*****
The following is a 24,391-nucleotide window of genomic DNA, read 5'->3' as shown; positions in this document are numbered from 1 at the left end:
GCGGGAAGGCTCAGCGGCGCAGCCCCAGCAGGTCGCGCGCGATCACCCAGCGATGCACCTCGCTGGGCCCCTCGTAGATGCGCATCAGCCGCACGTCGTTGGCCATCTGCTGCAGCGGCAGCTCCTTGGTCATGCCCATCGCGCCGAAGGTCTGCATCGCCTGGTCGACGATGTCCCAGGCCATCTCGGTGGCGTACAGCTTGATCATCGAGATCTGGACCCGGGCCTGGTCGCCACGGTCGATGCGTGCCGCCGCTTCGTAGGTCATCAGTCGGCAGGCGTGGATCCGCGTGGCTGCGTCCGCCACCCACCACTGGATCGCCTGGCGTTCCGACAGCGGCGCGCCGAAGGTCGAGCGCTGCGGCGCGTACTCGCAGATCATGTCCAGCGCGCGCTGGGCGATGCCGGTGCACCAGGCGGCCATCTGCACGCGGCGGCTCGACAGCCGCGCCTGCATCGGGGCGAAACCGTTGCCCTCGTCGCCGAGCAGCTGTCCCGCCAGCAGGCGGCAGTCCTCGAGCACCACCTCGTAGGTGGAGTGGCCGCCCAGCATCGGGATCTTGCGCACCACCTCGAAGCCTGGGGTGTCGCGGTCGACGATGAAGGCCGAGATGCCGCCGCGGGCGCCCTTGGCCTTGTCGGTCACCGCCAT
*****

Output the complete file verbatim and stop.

The following is a 24,391-nucleotide window of genomic DNA, read 5'->3' as shown; positions in this document are numbered from 1 at the left end:
GCGGGAAGGCTCAGCGGCGCAGCCCCAGCAGGTCGCGCGCGATCACCCAGCGATGCACCTCGCTGGGCCCCTCGTAGATGCGCATCAGCCGCACGTCGTTGGCCATCTGCTGCAGCGGCAGCTCCTTGGTCATGCCCATCGCGCCGAAGGTCTGCATCGCCTGGTCGACGATGTCCCAGGCCATCTCGGTGGCGTACAGCTTGATCATCGAGATCTGGACCCGGGCCTGGTCGCCACGGTCGATGCGTGCCGCCGCTTCGTAGGTCATCAGTCGGCAGGCGTGGATCCGCGTGGCTGCGTCCGCCACCCACCACTGGATCGCCTGGCGTTCCGACAGCGGCGCGCCGAAGGTCGAGCGCTGCGGCGCGTACTCGCAGATCATGTCCAGCGCGCGCTGGGCGATGCCGGTGCACCAGGCGGCCATCTGCACGCGGCGGCTCGACAGCCGCGCCTGCATCGGGGCGAAACCGTTGCCCTCGTCGCCGAGCAGCTGTCCCGCCAGCAGGCGGCAGTCCTCGAGCACCACCTCGTAGGTGGAGTGGCCGCCCAGCATCGGGATCTTGCGCACCACCTCGAAGCCTGGGGTGTCGCGGTCGACGATGAAGGCCGAGATGCCGCCGCGGGCGCCCTTGGCCTTGTCGGTCACCGCCAT